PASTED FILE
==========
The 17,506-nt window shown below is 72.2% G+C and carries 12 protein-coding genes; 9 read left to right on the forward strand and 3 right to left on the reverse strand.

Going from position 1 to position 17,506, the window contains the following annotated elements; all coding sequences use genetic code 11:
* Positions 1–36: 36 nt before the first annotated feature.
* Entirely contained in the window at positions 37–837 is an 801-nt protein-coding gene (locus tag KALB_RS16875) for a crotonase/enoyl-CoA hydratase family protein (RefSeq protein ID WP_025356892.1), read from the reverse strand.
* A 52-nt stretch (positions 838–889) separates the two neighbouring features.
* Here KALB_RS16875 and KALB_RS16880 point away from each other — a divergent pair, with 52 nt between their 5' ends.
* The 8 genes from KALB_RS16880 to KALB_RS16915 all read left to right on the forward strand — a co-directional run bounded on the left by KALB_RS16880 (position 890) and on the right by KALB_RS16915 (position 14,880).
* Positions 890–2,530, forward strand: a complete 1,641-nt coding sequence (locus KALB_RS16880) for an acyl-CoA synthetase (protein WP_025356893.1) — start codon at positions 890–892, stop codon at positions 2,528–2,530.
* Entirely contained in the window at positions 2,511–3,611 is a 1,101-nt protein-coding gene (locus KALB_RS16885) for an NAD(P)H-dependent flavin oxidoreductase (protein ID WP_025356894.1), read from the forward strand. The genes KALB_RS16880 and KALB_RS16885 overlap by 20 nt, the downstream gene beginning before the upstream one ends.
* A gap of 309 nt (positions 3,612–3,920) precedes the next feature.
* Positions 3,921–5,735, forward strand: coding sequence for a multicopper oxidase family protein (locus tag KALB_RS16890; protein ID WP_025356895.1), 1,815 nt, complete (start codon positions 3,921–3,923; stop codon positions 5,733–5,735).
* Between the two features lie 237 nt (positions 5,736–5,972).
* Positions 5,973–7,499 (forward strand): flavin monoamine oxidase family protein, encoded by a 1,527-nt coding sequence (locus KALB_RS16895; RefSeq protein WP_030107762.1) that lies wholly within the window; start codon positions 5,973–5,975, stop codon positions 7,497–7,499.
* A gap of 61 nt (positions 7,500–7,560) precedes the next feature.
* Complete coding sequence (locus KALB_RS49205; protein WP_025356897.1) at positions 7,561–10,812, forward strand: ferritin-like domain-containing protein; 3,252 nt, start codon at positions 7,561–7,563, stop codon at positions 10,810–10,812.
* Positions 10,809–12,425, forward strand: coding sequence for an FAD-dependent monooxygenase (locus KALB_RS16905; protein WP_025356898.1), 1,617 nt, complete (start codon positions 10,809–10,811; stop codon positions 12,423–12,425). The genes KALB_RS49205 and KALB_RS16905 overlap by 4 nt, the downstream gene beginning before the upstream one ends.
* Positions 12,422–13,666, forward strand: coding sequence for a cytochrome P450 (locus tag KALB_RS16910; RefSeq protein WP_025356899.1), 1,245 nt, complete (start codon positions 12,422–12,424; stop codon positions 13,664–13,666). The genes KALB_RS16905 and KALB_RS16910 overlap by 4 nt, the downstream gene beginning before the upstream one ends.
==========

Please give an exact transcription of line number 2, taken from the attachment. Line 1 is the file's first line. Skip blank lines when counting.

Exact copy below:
Going from position 1 to position 17,506, the window contains the following annotated elements; all coding sequences use genetic code 11: